Associations between HGS, lung function, airway hyperreactivity and inflammation

In models adjusted for age, height and weight, HGS was positively associated with FEV1 (β-estimate per kg HGS, all: 0.02L, 0.009–0.022, P < 0.001; males: 0.01L, 0.003–0.022, P = 0.009; females: 0.02L, 0.009–0.031, P < 0.001) and FVC (all: 0.02, 0.009–0.024, P < 0.001, males: 0.01L, 0.002–0.023, P = 0.023; females: 0.02L, 0.011–0.035, P < 0.001), but not with MMEF, sRaw, PD20 or FeNO (Table 2). Further adjustments for use of inhaled corticosteroids, muscle mass, muscle percentage, body fat mass, body fat percentage and fitness showed similar results (Supplementary Tables e5–7). The associations between HGS, lung function, airway hyperreactivity and inflammation are visualized by scatterplots in Fig. 1.

Table 2 Association Between Handgrip Strength, Lung Function airway inflammation and hyperreactivity.
Figure 1
figure 1

Crude Associations Between Handgrip Strength and Lung Function Tests. The figure shows scatterplot of handgrip strength spirometry measures (FEV1, FVC, MMEF), airway resistance (sRaw), airway inflammation (FeNO) and methacholine challenge test (PD20) with linear regression lines. Key: FeNO = Fractional Exhaled Nitric Oxide, FEV1 = Forced Expiratory Volume 1 second, FVC = Forced Vital Capacity, HGS = Handgrip Strength, MMEF = Maximal Mid-expiratory Flow, PD20 = Provocation Dose of methacholine causing a drop of 20% in FEV1, sRaw = Specific Airway Resistance.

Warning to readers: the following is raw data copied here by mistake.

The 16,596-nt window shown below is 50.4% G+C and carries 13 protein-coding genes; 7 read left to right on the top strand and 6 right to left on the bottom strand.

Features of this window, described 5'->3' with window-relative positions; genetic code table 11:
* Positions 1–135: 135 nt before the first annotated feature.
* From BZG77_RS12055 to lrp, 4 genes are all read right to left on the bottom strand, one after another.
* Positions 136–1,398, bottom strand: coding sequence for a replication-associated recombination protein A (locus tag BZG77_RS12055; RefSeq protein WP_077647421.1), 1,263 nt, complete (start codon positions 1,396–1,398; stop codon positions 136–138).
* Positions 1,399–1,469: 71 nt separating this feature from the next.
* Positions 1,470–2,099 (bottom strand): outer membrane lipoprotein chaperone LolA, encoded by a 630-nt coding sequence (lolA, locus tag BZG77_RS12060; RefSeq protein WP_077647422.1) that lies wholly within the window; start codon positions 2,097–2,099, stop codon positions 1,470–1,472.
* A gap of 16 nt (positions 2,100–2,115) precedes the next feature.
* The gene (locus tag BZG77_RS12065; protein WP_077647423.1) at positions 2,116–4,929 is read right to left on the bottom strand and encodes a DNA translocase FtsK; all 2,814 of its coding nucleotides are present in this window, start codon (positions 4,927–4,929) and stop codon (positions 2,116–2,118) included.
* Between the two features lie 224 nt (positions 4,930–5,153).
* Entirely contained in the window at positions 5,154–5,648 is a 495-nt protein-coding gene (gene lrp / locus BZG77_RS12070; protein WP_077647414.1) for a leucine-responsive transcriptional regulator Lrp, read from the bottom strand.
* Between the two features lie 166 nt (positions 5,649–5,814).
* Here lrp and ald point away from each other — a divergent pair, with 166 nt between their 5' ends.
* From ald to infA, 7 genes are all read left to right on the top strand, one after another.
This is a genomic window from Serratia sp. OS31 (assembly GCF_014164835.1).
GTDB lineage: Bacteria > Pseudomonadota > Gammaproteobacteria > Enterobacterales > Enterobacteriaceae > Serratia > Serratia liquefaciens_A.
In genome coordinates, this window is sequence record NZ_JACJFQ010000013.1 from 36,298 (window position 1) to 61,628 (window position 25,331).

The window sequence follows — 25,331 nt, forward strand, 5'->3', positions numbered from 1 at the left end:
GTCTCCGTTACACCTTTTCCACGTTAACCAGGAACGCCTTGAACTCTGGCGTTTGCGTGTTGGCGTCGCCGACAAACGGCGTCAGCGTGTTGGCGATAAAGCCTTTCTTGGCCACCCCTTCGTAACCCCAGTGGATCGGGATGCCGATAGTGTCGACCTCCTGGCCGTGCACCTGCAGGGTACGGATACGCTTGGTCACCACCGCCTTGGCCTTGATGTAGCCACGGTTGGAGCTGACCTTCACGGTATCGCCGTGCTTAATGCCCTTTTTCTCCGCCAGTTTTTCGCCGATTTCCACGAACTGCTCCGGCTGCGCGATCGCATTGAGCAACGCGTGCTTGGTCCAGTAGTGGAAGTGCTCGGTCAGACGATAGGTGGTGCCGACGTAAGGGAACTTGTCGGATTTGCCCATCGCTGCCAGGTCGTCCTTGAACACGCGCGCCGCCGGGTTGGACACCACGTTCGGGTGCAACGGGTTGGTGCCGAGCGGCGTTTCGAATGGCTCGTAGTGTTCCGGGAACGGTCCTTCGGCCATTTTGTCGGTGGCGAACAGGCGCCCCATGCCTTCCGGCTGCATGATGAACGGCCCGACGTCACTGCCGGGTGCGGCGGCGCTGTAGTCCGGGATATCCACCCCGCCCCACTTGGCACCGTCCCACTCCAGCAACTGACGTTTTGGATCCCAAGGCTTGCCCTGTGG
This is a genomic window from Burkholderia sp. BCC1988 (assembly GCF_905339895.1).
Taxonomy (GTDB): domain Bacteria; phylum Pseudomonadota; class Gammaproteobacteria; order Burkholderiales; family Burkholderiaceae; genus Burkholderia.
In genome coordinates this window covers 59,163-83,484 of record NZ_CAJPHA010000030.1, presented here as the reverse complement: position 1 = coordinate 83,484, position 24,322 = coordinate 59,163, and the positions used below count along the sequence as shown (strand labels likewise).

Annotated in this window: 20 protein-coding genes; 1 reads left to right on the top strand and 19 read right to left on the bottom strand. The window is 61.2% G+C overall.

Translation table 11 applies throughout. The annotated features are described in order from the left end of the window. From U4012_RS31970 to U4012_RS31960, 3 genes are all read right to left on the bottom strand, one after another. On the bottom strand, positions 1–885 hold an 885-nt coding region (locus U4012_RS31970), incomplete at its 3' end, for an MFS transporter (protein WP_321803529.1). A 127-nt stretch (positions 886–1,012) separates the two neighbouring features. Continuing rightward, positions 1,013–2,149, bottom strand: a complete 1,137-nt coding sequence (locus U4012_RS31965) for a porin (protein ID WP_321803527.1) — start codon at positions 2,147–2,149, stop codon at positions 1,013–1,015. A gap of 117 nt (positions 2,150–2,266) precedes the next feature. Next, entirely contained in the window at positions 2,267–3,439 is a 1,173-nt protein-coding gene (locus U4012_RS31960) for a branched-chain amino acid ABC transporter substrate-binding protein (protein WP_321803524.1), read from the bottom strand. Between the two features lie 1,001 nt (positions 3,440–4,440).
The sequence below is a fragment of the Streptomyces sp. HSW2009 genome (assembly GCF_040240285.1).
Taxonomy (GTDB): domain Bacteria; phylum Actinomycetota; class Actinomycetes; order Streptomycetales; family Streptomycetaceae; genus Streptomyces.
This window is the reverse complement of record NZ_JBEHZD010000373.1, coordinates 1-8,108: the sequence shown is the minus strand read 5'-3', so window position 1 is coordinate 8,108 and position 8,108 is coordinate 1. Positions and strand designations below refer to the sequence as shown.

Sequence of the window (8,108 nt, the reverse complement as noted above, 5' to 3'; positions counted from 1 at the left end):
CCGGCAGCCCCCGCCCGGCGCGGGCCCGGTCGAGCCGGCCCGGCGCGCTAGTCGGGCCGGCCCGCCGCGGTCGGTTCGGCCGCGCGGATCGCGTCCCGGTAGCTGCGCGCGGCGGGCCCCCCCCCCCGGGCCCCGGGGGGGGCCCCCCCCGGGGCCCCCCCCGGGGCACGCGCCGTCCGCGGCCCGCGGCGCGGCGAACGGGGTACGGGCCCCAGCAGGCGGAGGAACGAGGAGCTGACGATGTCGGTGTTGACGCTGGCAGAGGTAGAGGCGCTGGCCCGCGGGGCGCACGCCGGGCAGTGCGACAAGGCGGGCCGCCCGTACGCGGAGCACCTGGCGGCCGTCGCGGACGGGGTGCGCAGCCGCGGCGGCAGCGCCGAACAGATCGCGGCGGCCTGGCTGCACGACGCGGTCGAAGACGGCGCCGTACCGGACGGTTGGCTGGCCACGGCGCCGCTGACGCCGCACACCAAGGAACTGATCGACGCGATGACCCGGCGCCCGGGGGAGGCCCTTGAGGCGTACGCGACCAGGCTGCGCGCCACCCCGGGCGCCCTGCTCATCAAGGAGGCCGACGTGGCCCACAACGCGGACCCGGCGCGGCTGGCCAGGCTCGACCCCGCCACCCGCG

Impact of asthma on the association between HGS and lung function

There was no association between HGS and asthma status for either the entire study group or among males or females (β-estimate asthma vs. no asthma, all: −0.23 kg, −1.88 to 1.42, P = 0.784; males: −0.18 kg, −3.025 to 2.659, P = 0.899; females: −0.20 kg, −1.968 to 1.578, P = 0.829). Further, adding asthma as a covariate to the models did not substantially change the findings, i.e., still positive associations between HGS, FEV1 and FVC (Supplementary Table e8). Finally, there was no interaction between HGS and asthma status for FEV1 or FVC in the entire study group or among females, whereas among males there was a trend of interaction for FEV1 (P-interaction = 0.075) but not FVC (P-interaction = 0.118) (Table 3).